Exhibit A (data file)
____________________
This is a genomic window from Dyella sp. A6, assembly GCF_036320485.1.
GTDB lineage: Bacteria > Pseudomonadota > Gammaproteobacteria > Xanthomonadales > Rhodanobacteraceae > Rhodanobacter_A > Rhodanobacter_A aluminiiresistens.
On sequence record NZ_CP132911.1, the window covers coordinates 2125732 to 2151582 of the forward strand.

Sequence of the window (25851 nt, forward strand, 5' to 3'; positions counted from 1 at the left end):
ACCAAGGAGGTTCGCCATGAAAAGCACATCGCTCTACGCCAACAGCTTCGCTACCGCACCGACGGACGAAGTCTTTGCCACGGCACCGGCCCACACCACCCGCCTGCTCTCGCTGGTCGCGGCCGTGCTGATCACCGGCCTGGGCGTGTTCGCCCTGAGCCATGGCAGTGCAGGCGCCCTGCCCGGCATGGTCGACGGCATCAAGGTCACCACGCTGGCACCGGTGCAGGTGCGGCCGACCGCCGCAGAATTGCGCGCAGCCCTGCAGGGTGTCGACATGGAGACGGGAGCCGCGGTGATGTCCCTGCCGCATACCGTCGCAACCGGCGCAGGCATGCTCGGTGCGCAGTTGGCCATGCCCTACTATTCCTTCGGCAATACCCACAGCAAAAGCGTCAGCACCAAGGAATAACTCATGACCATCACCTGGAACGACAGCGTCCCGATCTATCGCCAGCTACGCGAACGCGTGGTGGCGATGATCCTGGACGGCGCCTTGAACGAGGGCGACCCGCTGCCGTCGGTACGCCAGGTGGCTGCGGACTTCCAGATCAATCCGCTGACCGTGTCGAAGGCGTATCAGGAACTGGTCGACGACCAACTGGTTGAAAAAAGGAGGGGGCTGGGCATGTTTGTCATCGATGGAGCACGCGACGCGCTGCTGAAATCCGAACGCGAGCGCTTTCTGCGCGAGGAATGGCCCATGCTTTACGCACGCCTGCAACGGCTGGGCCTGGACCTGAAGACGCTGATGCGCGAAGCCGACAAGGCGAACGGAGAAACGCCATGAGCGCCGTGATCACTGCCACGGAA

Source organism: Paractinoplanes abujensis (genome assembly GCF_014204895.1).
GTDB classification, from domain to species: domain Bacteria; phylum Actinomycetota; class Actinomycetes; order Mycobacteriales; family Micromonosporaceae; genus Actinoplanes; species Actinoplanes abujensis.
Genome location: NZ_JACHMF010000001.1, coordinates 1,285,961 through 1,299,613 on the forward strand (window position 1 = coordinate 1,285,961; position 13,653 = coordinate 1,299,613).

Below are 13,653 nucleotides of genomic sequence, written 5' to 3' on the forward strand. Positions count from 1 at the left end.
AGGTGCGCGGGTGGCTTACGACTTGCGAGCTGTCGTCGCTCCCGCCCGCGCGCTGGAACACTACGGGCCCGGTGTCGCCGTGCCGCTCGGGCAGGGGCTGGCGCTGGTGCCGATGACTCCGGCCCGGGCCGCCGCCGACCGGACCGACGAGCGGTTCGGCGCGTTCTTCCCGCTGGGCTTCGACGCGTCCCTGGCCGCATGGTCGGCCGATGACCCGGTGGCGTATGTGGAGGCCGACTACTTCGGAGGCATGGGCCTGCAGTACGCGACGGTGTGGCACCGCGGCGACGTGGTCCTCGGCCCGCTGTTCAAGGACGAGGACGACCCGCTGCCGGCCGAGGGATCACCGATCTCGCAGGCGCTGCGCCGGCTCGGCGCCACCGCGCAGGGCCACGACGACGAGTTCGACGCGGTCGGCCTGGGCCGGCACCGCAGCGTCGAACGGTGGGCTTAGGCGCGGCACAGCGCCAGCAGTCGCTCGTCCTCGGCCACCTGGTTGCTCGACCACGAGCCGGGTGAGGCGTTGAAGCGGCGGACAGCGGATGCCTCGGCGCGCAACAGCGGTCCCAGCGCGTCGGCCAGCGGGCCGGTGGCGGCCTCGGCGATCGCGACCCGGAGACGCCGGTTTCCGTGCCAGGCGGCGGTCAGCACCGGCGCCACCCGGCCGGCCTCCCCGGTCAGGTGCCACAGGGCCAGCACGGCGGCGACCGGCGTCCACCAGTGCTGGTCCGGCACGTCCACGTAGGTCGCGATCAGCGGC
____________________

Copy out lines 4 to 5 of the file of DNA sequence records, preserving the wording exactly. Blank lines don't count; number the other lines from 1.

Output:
Sequence of the window (25851 nt, forward strand, 5' to 3'; positions counted from 1 at the left end):
ACCAAGGAGGTTCGCCATGAAAAGCACATCGCTCTACGCCAACAGCTTCGCTACCGCACCGACGGACGAAGTCTTTGCCACGGCACCGGCCCACACCACCCGCCTGCTCTCGCTGGTCGCGGCCGTGCTGATCACCGGCCTGGGCGTGTTCGCCCTGAGCCATGGCAGTGCAGGCGCCCTGCCCGGCATGGTCGACGGCATCAAGGTCACCACGCTGGCACCGGTGCAGGTGCGGCCGACCGCCGCAGAATTGCGCGCAGCCCTGCAGGGTGTCGACATGGAGACGGGAGCCGCGGTGATGTCCCTGCCGCATACCGTCGCAACCGGCGCAGGCATGCTCGGTGCGCAGTTGGCCATGCCCTACTATTCCTTCGGCAATACCCACAGCAAAAGCGTCAGCACCAAGGAATAACTCATGACCATCACCTGGAACGACAGCGTCCCGATCTATCGCCAGCTACGCGAACGCGTGGTGGCGATGATCCTGGACGGCGCCTTGAACGAGGGCGACCCGCTGCCGTCGGTACGCCAGGTGGCTGCGGACTTCCAGATCAATCCGCTGACCGTGTCGAAGGCGTATCAGGAACTGGTCGACGACCAACTGGTTGAAAAAAGGAGGGGGCTGGGCATGTTTGTCATCGATGGAGCACGCGACGCGCTGCTGAAATCCGAACGCGAGCGCTTTCTGCGCGAGGAATGGCCCATGCTTTACGCACGCCTGCAACGGCTGGGCCTGGACCTGAAGACGCTGATGCGCGAAGCCGACAAGGCGAACGGAGAAACGCCATGAGCGCCGTGATCACTGCCACGGAA